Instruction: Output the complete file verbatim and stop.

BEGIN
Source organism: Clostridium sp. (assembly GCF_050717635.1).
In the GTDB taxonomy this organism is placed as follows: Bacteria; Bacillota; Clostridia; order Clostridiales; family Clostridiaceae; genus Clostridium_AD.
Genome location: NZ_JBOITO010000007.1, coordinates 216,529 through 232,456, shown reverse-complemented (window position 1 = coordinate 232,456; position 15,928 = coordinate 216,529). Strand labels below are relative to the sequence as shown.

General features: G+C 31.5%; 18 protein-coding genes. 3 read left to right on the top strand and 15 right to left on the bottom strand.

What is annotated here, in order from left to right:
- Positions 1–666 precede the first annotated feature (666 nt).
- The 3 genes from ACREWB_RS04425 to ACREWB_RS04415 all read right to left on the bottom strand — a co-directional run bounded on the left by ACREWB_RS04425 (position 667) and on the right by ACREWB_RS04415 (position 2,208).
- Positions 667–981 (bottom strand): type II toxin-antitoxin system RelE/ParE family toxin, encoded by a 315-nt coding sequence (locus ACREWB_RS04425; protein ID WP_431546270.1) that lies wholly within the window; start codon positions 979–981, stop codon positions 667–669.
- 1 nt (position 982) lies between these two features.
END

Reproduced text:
Source organism: Clostridium sp. (assembly GCF_050717635.1).
In the GTDB taxonomy this organism is placed as follows: Bacteria; Bacillota; Clostridia; order Clostridiales; family Clostridiaceae; genus Clostridium_AD.
Genome location: NZ_JBOITO010000007.1, coordinates 216,529 through 232,456, shown reverse-complemented (window position 1 = coordinate 232,456; position 15,928 = coordinate 216,529). Strand labels below are relative to the sequence as shown.

General features: G+C 31.5%; 18 protein-coding genes. 3 read left to right on the top strand and 15 right to left on the bottom strand.

What is annotated here, in order from left to right:
- Positions 1–666 precede the first annotated feature (666 nt).
- The 3 genes from ACREWB_RS04425 to ACREWB_RS04415 all read right to left on the bottom strand — a co-directional run bounded on the left by ACREWB_RS04425 (position 667) and on the right by ACREWB_RS04415 (position 2,208).
- Positions 667–981 (bottom strand): type II toxin-antitoxin system RelE/ParE family toxin, encoded by a 315-nt coding sequence (locus ACREWB_RS04425; protein ID WP_431546270.1) that lies wholly within the window; start codon positions 979–981, stop codon positions 667–669.
- 1 nt (position 982) lies between these two features.